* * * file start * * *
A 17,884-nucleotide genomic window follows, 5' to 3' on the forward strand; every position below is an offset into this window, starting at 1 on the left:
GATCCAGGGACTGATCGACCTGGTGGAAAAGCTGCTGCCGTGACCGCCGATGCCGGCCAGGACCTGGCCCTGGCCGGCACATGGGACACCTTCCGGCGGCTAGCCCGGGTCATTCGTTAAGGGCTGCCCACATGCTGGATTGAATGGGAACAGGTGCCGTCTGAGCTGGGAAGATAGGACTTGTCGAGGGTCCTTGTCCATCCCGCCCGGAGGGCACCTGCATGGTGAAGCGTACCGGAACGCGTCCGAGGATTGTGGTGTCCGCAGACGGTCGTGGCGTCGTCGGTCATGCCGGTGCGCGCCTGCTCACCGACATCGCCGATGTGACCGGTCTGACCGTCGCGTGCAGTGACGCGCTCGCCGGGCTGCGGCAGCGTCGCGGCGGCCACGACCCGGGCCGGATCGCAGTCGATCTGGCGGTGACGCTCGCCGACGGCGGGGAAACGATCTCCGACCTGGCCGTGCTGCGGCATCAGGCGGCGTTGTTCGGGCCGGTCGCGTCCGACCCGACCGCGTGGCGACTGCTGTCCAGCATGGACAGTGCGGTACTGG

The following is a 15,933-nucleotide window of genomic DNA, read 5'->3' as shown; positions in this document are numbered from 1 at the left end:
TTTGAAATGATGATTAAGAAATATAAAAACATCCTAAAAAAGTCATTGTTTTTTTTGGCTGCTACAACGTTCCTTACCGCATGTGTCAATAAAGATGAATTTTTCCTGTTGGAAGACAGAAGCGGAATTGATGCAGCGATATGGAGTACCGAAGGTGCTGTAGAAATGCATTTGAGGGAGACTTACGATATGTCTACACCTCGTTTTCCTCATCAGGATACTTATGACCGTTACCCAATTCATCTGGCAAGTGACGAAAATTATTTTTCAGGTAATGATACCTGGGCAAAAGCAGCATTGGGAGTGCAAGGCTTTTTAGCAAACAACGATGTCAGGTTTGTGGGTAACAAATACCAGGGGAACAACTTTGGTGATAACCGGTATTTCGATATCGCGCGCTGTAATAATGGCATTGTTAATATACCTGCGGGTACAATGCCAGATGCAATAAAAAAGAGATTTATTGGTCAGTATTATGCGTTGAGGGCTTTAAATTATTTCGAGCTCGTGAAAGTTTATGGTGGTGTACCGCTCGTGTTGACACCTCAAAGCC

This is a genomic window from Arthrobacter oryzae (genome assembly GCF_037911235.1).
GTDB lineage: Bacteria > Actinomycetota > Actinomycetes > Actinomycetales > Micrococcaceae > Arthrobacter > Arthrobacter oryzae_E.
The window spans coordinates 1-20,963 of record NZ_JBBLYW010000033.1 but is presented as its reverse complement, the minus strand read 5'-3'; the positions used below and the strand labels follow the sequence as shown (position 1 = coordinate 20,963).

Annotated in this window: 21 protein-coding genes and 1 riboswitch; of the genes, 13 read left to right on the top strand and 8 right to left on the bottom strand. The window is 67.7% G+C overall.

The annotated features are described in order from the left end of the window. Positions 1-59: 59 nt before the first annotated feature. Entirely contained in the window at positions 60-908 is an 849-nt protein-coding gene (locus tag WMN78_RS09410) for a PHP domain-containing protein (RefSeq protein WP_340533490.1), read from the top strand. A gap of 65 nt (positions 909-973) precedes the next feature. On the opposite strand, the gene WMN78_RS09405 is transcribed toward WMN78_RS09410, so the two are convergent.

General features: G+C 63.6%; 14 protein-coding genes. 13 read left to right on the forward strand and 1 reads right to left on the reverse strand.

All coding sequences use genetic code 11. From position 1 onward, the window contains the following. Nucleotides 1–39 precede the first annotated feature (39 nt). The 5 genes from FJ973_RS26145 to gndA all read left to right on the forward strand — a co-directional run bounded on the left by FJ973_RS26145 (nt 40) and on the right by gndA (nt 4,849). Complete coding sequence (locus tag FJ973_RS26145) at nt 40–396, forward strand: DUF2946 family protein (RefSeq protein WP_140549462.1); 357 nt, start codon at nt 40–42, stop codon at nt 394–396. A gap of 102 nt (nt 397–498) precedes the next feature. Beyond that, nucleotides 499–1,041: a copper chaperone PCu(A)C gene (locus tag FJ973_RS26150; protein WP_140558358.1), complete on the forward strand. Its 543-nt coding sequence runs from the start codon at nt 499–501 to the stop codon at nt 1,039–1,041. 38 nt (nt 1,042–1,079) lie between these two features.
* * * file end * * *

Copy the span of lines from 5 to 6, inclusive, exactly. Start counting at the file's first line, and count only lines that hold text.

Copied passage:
This is a genomic window from Arthrobacter oryzae (genome assembly GCF_037911235.1).
GTDB lineage: Bacteria > Actinomycetota > Actinomycetes > Actinomycetales > Micrococcaceae > Arthrobacter > Arthrobacter oryzae_E.